NI spend is higher than in England
At least £75 more is spent on health per person in Northern Ireland than in England.
The Department of Health told auditors its annual expenditure worked out at £1,975 per head of population.
That is nearly 4% more than England's figure of £1,900.
We are also top-heavy with managers and admin staff compared to other regions in recent years. We had more non-clinical staff than elsewhere – proportionally 42% more than England – yet fewer nurses and midwives than Scotland and Wales.
The variances were detailed in a 2012 report by the National Audit Office (NAO) which compared the health service in all four regions. Although two years old, it provides the most recent directly comparable figures.
The report said that on average £2,106 was spent on health for every person in Northern Ireland in 2010/11 compared to £1,900 in England, £2,017 in Wales and £2,072 in Scotland. However, the details were rejected by the Department of Health, which told auditors that spending on health services was lower due to an error in disaggregating spending between health services and personal social services.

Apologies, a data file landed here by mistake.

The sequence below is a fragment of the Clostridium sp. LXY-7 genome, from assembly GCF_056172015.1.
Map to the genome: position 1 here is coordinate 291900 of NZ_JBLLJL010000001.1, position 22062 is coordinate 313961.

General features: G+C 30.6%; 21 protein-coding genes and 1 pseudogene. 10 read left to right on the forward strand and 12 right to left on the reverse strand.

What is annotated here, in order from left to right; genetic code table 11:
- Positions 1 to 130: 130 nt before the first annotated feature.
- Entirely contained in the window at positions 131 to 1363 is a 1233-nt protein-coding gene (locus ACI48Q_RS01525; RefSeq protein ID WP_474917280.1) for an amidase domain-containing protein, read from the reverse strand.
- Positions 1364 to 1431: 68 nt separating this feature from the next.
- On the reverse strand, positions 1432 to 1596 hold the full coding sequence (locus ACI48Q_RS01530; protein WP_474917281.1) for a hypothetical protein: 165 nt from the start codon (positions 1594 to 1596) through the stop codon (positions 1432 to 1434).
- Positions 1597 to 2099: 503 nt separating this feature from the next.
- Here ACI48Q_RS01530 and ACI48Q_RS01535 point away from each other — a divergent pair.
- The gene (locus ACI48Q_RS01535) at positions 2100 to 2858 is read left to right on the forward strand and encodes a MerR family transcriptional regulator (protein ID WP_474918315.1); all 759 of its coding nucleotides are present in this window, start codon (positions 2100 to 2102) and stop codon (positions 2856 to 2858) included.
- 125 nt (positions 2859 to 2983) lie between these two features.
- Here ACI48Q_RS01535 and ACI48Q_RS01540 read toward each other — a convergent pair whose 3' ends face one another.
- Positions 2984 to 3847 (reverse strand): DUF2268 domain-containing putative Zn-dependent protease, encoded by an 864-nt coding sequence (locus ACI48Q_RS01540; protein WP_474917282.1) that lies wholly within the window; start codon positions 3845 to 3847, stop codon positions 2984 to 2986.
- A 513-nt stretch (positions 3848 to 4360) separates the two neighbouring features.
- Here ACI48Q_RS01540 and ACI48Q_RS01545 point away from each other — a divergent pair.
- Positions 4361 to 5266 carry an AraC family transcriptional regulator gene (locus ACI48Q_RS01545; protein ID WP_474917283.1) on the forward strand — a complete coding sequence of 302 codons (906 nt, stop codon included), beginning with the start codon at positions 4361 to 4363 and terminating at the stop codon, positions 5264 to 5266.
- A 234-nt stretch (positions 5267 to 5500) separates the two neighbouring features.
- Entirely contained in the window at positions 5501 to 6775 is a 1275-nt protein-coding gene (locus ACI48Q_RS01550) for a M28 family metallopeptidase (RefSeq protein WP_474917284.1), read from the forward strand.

Applying the department's revised figure for 2010/11 shows that spending per person was £1,975 – below Scotland and Wales – but still £75 more per person than England, where there has been no repeat of the ministerial ultimatums seen at Stormont.
Health spending in 2010/11 totalled £3.79bn. The £140m cuts Edwin Poots is being asked to make equate to around 3.7% of that total. The NAO report also showed how the amount spent on health per person here has overtaken that for Wales and Scotland in the last 15 years.
Auditors found Northern Ireland had proportionally more non-clinical hospital staff than the rest of the UK.
The number of non-clinical staff employed in hospitals here in 2009 was 42% higher than England (855 compared with 604 staff per 100,000 people). It was higher than Scotland (797 per 100,000) and Wales (747 per 100,000).
In terms of medical staff – nurses, midwifery and health visitors – we had 1,003 per 100,000 people, more than England's 846 per 100,000. However, in 2009 we were lagging behind Scotland (1,124 per 100,000) and Wales (1,052 per 100,000).